England 147 for 6 (Malan 55, Shamsi 3-19) beat South Africa 146 for 7 (de Kock 30) by four wickets
Dawid Malan justified his standing as the top-ranked batsman in T20I cricket with a match-winning half-century in the second match of the series against South Africa in Paarl.
On a surface upon which nobody else could pass 30, Malan produced an innings of 55 from 40 balls to see England to a victory which gave them an unassailable 2-0 lead in the series. The final game takes place in Cape Town on Tuesday.
This was not, in many ways, a typical T20. With the pitch offering just a little grip, run-scoring proved problematic throughout the game and England's reply looked some way off the pace until well into their chase.
So, instead of the skills for which this format is famed - the big hits, the audacious strokes, the outrageous strike-rates - Malan was instead obliged to demonstrate a calm head and an ability to pace the innings.
He did so beautifully. After 30 deliveries, Malan had scored just 25. But he held his nerve and, from his next nine balls, thrashed five fours and a six as he timed England's chase to something close to perfection.
Although he wasn't quite able to see England home - he was quite brilliantly caught by Reeza Hendricks, demonstrating both the presence of mind and athleticism to keep the ball in play on the long-off boundary - by the time he was dismissed, his side required just a run a ball. Despite a characteristically excellent final over from Kagiso Rabada, which brought the dismissal of Sam Curran, Chris Jordan was able to squeeze the penultimate ball of the match behind square for the run England required to seal the result.
It was the ninth time Malan had passed 50 in his 18 T20I innings. And, on the ground where he made his first-class debut back in 2006, you suspect it would have been one of the more satisfying ones. It was also the sort of performance which justifies his on-going selection ahead of Joe Root.
And while England may feel there is still room for improvement in their performance, they may take satisfaction from winning a tight game on this sort of surface. With the T20 World Cup scheduled to played in India, this is the sort of pitch - and, perhaps, the sort of low-scoring match - to which they will need to become accustomed if they are to fulfil their dream of holding both the 50-over and 20-over World Cups at the same time.
South Africa started well enough. They were 49 for 1 after one delivery of the sixth over (England were 29 for 1 at the same stage) and surely targeting a score in excess of 160. But their over-reliance upon Quinton de Kock and Faf du Plessis was underlined once more by the struggles of the middle-order.
Once de Kock was dismissed, from the second delivery of that final powerplay over, South Africa only managed two boundaries off the bat in the next 12-and-a-half overs (there was one set of wides that went to the boundary) and none at all from the first ball of the 10th until the fourth ball of the 18th. Rassie van der Dussen, who faced 29 deliveries for 25 unbeaten runs without managing a boundary, found life especially difficult.
Inevitably, thoughts strayed to what might have been, had the likes of AB de Villiers, Rilee Rossouw and Colin Ingram been part of this middle-order.
Archer and Rashid re-affirm their value
Perhaps such an analysis of South Africa's innings is unfair as it doesn't reflect the slower-than-expected surface or provide enough credit to England's bowlers. Jofra Archer and Adil Rashid, in particular, bowled beautifully in conceding 41 between them from their eight overs. The pair delivered 22 dot balls between them and only conceded one boundary each.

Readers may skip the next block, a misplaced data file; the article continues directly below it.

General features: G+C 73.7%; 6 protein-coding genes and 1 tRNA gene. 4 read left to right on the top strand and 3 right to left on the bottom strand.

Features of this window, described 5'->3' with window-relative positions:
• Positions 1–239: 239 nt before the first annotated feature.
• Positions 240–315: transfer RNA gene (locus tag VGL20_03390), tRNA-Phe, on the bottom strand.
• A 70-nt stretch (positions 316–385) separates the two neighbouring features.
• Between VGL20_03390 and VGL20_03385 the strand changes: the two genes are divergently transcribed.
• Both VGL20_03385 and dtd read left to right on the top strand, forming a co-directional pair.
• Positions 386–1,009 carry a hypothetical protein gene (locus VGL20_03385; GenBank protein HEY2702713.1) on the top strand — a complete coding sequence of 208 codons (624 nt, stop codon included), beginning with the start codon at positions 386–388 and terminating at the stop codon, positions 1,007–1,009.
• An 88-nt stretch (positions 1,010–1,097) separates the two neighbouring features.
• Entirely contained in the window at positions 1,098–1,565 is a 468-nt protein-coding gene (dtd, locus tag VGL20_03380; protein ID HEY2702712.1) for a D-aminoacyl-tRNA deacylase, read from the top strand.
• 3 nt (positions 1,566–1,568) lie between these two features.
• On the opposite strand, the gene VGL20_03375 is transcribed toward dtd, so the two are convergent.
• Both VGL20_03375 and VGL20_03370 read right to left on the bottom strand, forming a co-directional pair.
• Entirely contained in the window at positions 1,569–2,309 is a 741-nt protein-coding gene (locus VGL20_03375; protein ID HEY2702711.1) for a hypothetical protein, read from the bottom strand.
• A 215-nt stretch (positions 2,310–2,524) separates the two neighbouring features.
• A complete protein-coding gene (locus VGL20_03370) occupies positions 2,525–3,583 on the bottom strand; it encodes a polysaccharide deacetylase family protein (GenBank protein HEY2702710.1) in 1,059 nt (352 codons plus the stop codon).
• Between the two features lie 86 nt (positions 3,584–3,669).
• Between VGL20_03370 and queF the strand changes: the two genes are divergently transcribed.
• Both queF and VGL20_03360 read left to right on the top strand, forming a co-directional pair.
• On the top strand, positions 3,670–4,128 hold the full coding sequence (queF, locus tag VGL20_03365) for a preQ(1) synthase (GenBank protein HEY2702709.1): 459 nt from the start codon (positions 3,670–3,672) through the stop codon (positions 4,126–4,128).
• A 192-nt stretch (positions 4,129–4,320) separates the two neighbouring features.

Archer's record is, perhaps, particularly impressive as he tends to bowl the majority of his overs in the powerplay - he typically bowls two upfront - and at the death. Despite this, since the start of the IPL, he has conceded just 4.62 runs an over on average in the 30 overs of powerplay overs he has delivered.
Whatever issues England may have to resolve ahead of the T20 World Cup, those two spots are, fitness permitting, certain.
The record holders
Both Jordan and Rashid achieved records of sorts during the South Africa innings. With the wicket of de Kock, Jordan drew level with Stuart Broad as England's top wicket-taker in this international format. Both men have now have 65 with Jordan having slightly the better strike-rate but Broad maintaining the better average and economy rate.
Rashid, meanwhile, drew level with Graeme Swann as England's top T20I wicket-taker among spinners. Both have 51 wickets, with only Jordan and Broad above them among England players. A glance at those stats also provides a reminder of what a top player Swann was for England: his wickets came in a dozen fewer games than Rashid and with a favourable economy rate (6.36 to 7.57), average (16.84 to 25.41) and strike-rate (15.80 to 20.10). The game may well have moved on, but those remain excellent statistics.
Impressive though such figures are, England still do not have anyone within the top 10 of T20I wicket takers. Lasith Malinga, with 107 wickets, leads the way.
Tabraiz Shamsi didn't deserve to be on the losing side after a career-best T20I performance.
Shamsi, the left-arm wristspinner, claimed 3 for 19 as he made excellent use of a large playing area that made six-hitting more problematic than in the first game, and a surface offering just enough grip to aid his spin. In dismissing Jos Buttler, who was beaten by drift as he charged down the pitch, Jonny Bairstow and Ben Stokes, who both mishit sweeps, he went a long way towards derailing England's reply.
The decision to recall Anrich Nortje in place of Beuran Hendricks, who delivered a game-defining 17th over on Friday which conceded 28 runs, also added depth to the South Africa attack. Nortje bowled with pace and precision in conceding just four from his first two overs and twice striking Malan on the body.